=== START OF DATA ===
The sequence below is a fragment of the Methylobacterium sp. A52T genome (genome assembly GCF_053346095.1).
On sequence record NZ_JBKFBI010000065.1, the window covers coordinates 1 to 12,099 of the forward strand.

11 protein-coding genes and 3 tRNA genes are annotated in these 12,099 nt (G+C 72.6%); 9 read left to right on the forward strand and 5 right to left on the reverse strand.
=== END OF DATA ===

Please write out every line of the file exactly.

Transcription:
The sequence below is a fragment of the Methylobacterium sp. A52T genome (genome assembly GCF_053346095.1).
On sequence record NZ_JBKFBI010000065.1, the window covers coordinates 1 to 12,099 of the forward strand.

11 protein-coding genes and 3 tRNA genes are annotated in these 12,099 nt (G+C 72.6%); 9 read left to right on the forward strand and 5 right to left on the reverse strand.